Leidy NK, Revicki DA, Geneste B. Recommendations for evaluating the validity of quality of life claims for labeling and promotion. Value Health 1999; 2 (2): 113–27PubMedCrossRefGoogle Scholar
  15. 15.
    Young RC, Biggs IT, Ziegler VE, et al. A rating scale for mania: reliability, validity and sensitivity. Br J Psychiatry 1978 Nov; 133: 429–35PubMedCrossRefGoogle Scholar
  16. 16.
    Suppes T, Dennehy EB, Swann AC, et al. Report of the Texas Consensus Conference Panel on medication treatment of bipolar disorder 2000. J Clin Psychiatry 2002 Apr; 63 (4): 288–99PubMedCrossRefGoogle Scholar
  17. 17.
    American Psychiatric Association. Practice guidelines for the treatment of patients with bipolar disorder. Am J Psychiatry 1994; 151 (12 Suppl.): S1–S36Google Scholar
  18. 18.
    Pope Jr HG, McElroy SL, Keck Jr PE, et al. Valproate in the treatment of acute mania: a placebo-controlled study. Arch Gen Psychiatry 1991 Jan; 48 (1): 62–8PubMedCrossRefGoogle Scholar
  19. 19.
    Freeman TW, Clothier JL, Pazzaglia P, et al. A double-blind comparison of valproate and lithium in the treatment of acute mania. Am J Psychiatry Jan 1992; 149 (1): 108–11Google Scholar
  20. 20.
    Bowden CL. Efficacy of lithium in mania and maintenance therapy of bipolar disorder. J Clin Psychiatry 2000; 61 Suppl. 9: 35–40PubMedGoogle Scholar
  21. 21.
    Bowden CL, Brugger AM, Swann AC, et al. Efficacy of divalproex vs lithium and placebo in the treatment of mania. The Depakote Mania Study Group. JAMA 1994 Mar 23–30; 271 (12): 918–24PubMedCrossRefGoogle Scholar
  22. 22.
    Bowden CL, Calabrese JR, McElroy SL, et al. A randomized, placebo-controlled 12-month trial of divalproex and lithium in treatment of outpatients with bipolar I disorder. Divalproex Maintenance Study Group. Arch Gen Psychiatry 2000 May; 57 (5): 481–9PubMedCrossRefGoogle Scholar
  23. 23.
    Tohen M, Sanger TM, McElroy SL, et al. Olanzapine versus placebo in the treatment of acute mania. Olanzapine HGEH Study Group. Am J Psychiatry May 1999; 156 (5): 702–9Google Scholar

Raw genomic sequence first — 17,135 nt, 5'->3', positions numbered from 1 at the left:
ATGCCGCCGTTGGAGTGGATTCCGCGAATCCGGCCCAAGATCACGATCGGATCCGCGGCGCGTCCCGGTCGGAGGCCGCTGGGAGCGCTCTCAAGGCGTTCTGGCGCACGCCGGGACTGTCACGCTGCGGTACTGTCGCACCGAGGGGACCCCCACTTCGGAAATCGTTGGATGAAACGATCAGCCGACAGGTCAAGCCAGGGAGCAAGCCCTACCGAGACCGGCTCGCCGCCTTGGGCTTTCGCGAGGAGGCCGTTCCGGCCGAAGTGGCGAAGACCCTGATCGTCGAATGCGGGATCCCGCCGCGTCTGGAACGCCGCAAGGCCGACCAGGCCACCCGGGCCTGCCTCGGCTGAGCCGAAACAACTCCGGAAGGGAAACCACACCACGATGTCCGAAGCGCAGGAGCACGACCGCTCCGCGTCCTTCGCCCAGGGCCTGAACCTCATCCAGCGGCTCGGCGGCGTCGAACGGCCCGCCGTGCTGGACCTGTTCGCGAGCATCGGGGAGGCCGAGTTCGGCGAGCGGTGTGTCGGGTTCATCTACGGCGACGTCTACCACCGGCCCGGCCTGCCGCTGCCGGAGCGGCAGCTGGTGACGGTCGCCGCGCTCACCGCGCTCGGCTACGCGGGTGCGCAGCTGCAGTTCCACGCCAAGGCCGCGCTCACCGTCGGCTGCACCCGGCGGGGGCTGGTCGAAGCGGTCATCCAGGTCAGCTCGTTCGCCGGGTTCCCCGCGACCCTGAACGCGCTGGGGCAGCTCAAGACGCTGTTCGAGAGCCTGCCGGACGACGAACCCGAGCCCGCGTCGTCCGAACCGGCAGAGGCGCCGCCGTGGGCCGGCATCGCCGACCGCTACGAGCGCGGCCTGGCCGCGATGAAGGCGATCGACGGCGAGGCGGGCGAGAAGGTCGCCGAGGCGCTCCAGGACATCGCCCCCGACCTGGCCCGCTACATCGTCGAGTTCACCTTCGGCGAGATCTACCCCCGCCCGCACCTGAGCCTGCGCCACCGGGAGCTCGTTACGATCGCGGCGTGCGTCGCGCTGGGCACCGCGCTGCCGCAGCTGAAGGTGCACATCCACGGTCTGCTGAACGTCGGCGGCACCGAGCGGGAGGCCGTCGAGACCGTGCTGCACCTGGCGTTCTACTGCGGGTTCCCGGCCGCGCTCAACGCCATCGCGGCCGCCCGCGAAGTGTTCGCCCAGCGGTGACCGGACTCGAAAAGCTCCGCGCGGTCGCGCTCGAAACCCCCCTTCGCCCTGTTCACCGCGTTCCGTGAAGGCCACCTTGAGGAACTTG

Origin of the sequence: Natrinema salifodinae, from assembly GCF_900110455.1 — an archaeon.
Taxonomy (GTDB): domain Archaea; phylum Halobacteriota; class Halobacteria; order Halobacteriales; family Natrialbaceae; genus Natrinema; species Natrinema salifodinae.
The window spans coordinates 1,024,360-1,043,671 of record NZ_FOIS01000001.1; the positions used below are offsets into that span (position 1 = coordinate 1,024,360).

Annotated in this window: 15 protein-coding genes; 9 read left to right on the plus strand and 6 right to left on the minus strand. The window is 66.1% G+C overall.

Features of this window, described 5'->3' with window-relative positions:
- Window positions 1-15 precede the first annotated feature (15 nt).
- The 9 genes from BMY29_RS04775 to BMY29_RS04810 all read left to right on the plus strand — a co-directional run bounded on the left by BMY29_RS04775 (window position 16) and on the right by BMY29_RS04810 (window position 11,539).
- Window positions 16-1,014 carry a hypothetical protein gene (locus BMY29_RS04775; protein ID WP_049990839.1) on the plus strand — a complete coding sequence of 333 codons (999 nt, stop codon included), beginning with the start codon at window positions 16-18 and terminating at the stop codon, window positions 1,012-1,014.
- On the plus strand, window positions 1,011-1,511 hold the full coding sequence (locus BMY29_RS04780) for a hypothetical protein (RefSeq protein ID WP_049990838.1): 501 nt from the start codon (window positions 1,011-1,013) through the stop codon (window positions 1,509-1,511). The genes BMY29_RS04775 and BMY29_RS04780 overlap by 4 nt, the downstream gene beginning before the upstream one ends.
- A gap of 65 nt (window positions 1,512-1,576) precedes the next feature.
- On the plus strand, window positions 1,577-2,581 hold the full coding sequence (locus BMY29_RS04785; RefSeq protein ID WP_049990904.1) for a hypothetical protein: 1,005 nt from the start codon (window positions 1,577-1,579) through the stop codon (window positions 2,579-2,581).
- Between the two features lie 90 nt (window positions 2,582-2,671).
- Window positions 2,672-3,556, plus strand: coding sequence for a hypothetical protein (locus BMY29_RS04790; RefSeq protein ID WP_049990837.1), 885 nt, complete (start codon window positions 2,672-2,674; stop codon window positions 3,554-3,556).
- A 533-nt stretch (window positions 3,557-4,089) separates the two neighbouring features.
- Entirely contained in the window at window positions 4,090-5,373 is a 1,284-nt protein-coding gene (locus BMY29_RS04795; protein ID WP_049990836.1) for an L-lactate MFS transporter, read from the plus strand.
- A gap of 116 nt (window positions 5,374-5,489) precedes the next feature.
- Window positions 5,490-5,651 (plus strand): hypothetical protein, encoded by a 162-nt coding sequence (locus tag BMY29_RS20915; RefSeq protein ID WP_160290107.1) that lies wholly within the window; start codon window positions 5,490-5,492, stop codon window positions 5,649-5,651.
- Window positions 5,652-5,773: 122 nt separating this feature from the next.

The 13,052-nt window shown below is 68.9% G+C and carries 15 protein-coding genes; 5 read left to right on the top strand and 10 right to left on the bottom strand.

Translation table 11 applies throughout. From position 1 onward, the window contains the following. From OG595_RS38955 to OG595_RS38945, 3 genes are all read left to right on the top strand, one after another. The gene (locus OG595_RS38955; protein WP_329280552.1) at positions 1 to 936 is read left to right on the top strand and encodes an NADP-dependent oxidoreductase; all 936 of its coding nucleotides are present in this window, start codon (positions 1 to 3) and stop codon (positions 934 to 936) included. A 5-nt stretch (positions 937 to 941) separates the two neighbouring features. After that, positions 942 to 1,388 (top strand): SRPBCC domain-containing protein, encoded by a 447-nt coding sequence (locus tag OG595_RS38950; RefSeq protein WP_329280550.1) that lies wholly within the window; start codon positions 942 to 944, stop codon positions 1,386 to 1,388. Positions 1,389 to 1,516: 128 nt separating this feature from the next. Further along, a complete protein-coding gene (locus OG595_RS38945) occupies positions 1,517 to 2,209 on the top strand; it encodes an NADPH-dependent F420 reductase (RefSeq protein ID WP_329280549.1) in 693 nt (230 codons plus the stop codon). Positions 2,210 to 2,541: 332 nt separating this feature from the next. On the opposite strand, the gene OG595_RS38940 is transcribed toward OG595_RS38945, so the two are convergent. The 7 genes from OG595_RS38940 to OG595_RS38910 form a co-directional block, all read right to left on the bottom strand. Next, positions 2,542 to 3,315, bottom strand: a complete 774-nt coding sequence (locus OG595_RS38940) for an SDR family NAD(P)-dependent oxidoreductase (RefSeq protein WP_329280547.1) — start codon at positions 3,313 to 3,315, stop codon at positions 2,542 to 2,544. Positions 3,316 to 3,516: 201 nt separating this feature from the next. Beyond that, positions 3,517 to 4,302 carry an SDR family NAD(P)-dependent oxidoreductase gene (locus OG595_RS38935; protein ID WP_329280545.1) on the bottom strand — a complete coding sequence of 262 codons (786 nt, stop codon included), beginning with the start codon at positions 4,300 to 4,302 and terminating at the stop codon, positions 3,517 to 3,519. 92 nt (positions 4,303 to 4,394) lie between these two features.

24. 24.
    Tohen M, Jacobs TG, Grundy SL, et al. Efficacy of olanzapine in acute bipolar mania: a double-blind, placebo-controlled study. The Olanzipine HGGW Study Group. Arch Gen Psychiatry 2000 Sep; 57 (9): 841–9PubMedCrossRefGoogle Scholar
  25. 25.
    Tohen M, Watemaux CM, Tsuang MT. Outcome in mania: a 4-year prospective follow-up of 75 patients utilizing survival analysis. Arch Gen Psychiatry 1990 Dec; 47 (12): 1106–11PubMedCrossRefGoogle Scholar
  26. 26.
    Goldberg IF, Harrow M, Grossman LS. Course and outcome in bipolar affective disorder: a longitudinal follow-up study. Am J Psychiatry 1995 Mar; 152 (3): 379–84PubMedGoogle Scholar
  27. 27.
    Gitlin MJ, Swendsen J, Heller TL, et al. Relapse and impairment in bipolar disorder. Am J Psychiatry 1995 Nov; 152 (11): 1635–40PubMedGoogle Scholar
  28. 28.
    Keller MB, Lavori PW, Coryell W, et al. Bipolar I: a five-year prospective follow-up. J Nerv Ment Dis 1993 Apr; 181 (4): 238–45PubMedCrossRefGoogle Scholar
  29. 29.
    Coryell W, Turvey C, Endicott J, et al. Bipolar I affective disorder: predictors of outcome after 15 years. J Affect Disord 1998 Sep; 50 (2-3): 109–16PubMedCrossRefGoogle Scholar
  30. 30.
    Suppes T, Dennehy EB, Gibbons EW. The longitudinal course of bipolar disorder. J Clin Psychiatry 2000; 61 Suppl. 9: 23–30PubMedGoogle Scholar
  31. 31.
    Namjoshi MA, Buesching DP. A review of the health-related quality of life literature in bipolar disorder. Qual Life Res 2001; 10 (2): 105–15PubMedCrossRefGoogle Scholar
  32. 32.
    Shi L, Namjoshi MA, Zhang F, et al. Olanzapine versus haloperidol in the treatment of acute mania: clinical outcomes, healthrelated quality of life and work status. Int Clin Psychopharmacol Sep 2002; 17 (5): 227–37CrossRefGoogle Scholar
  33. 33.
    Namjoshi MA, Rajamannar G, Jacobs T, et al. Economic, clinical, and quality-of-life outcomes associated with olanzapine treatment in mania: results from a randomized controlled trial. J Affect Disord 2002 May; 69 (1-3): 109–18PubMedCrossRefGoogle Scholar
  34. 34.
    Revicki DA, Paramore LC, Sommerville KW, et al. Divalproex sodium versus olanzapine in the treatment of acute mania in bipolar disorder: health-related quality of life and medical cost outcomes. J Clin Psychiatry 2003 Mar; 64 (3): 288–94PubMedCrossRefGoogle Scholar
  35. 35.